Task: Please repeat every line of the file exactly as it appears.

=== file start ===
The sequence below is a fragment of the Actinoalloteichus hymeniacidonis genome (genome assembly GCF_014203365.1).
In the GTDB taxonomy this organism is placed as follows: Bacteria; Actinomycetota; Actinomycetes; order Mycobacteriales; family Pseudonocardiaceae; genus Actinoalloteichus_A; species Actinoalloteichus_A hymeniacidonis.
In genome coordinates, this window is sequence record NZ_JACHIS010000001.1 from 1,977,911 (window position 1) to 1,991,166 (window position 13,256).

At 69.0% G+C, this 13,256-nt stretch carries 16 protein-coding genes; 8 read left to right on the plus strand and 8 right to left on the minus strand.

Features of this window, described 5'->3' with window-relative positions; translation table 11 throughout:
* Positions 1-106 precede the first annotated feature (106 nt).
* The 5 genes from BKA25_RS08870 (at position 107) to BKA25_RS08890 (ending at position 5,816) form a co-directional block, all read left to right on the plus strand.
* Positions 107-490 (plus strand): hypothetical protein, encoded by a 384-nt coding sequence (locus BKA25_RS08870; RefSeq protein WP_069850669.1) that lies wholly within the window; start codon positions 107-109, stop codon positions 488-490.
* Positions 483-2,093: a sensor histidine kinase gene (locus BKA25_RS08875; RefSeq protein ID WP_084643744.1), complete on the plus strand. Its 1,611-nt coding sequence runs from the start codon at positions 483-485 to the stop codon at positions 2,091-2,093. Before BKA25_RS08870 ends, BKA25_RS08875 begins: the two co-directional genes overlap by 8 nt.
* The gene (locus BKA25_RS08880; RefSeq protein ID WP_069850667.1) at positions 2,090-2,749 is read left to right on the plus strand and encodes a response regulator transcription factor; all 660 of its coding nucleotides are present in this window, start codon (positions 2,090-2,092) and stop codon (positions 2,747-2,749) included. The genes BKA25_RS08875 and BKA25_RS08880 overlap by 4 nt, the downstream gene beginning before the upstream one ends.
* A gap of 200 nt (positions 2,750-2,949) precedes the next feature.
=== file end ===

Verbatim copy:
The sequence below is a fragment of the Actinoalloteichus hymeniacidonis genome (genome assembly GCF_014203365.1).
In the GTDB taxonomy this organism is placed as follows: Bacteria; Actinomycetota; Actinomycetes; order Mycobacteriales; family Pseudonocardiaceae; genus Actinoalloteichus_A; species Actinoalloteichus_A hymeniacidonis.
In genome coordinates, this window is sequence record NZ_JACHIS010000001.1 from 1,977,911 (window position 1) to 1,991,166 (window position 13,256).

At 69.0% G+C, this 13,256-nt stretch carries 16 protein-coding genes; 8 read left to right on the plus strand and 8 right to left on the minus strand.

Features of this window, described 5'->3' with window-relative positions; translation table 11 throughout:
* Positions 1-106 precede the first annotated feature (106 nt).
* The 5 genes from BKA25_RS08870 (at position 107) to BKA25_RS08890 (ending at position 5,816) form a co-directional block, all read left to right on the plus strand.
* Positions 107-490 (plus strand): hypothetical protein, encoded by a 384-nt coding sequence (locus BKA25_RS08870; RefSeq protein WP_069850669.1) that lies wholly within the window; start codon positions 107-109, stop codon positions 488-490.
* Positions 483-2,093: a sensor histidine kinase gene (locus BKA25_RS08875; RefSeq protein ID WP_084643744.1), complete on the plus strand. Its 1,611-nt coding sequence runs from the start codon at positions 483-485 to the stop codon at positions 2,091-2,093. Before BKA25_RS08870 ends, BKA25_RS08875 begins: the two co-directional genes overlap by 8 nt.
* The gene (locus BKA25_RS08880; RefSeq protein ID WP_069850667.1) at positions 2,090-2,749 is read left to right on the plus strand and encodes a response regulator transcription factor; all 660 of its coding nucleotides are present in this window, start codon (positions 2,090-2,092) and stop codon (positions 2,747-2,749) included. The genes BKA25_RS08875 and BKA25_RS08880 overlap by 4 nt, the downstream gene beginning before the upstream one ends.
* A gap of 200 nt (positions 2,750-2,949) precedes the next feature.